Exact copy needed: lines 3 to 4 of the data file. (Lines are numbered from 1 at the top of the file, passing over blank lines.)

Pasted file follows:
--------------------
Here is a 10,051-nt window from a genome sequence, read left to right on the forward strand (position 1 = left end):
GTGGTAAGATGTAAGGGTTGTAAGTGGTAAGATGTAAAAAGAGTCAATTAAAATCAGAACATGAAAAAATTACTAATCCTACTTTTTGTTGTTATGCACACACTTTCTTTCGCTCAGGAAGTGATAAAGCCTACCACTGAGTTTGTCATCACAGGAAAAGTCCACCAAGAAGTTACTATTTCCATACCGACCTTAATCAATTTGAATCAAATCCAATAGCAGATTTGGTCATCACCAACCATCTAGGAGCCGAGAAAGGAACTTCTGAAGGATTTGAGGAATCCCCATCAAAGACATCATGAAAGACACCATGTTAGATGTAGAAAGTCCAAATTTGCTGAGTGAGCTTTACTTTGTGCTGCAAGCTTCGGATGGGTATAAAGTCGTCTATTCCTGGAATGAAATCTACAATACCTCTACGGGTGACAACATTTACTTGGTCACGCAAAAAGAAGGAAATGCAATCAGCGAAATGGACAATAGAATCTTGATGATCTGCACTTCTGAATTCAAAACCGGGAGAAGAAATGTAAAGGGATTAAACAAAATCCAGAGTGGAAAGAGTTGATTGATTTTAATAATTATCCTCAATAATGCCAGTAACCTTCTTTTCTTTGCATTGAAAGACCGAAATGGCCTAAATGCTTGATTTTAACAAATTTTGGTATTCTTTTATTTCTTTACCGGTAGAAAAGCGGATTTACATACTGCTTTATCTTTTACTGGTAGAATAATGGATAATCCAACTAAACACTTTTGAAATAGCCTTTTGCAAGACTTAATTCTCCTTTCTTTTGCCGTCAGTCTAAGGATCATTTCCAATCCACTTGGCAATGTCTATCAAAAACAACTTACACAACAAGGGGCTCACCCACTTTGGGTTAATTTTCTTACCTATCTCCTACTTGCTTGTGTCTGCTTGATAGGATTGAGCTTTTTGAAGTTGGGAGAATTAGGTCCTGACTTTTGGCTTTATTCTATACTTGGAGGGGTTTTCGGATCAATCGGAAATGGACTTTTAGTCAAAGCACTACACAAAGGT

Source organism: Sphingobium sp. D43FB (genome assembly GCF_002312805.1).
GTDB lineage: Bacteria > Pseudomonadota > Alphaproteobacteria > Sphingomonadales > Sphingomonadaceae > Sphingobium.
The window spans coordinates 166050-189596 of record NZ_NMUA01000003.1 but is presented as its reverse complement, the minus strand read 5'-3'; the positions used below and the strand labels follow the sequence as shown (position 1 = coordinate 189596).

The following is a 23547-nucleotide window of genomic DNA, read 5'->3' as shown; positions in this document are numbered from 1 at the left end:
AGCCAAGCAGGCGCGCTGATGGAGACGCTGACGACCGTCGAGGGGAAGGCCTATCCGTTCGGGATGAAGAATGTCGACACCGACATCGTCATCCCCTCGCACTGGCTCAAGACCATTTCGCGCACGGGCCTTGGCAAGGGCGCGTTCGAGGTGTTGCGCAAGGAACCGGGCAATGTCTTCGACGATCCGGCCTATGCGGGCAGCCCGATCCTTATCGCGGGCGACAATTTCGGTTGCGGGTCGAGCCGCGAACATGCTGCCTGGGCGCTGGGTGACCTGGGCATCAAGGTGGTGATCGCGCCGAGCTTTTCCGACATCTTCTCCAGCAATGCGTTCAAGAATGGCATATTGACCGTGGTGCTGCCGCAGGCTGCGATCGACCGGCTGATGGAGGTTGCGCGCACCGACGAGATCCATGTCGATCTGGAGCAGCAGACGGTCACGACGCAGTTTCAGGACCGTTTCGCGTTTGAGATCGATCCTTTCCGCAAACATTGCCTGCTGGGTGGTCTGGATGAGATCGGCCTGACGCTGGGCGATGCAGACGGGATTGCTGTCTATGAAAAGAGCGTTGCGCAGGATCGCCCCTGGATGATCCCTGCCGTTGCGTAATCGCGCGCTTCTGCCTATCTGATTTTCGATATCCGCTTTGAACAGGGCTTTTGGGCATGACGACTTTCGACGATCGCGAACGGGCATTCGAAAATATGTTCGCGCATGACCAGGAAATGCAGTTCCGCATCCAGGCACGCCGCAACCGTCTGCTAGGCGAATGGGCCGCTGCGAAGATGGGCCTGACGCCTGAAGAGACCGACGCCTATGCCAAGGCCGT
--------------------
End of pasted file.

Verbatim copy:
Source organism: Sphingobium sp. D43FB (genome assembly GCF_002312805.1).
GTDB lineage: Bacteria > Pseudomonadota > Alphaproteobacteria > Sphingomonadales > Sphingomonadaceae > Sphingobium.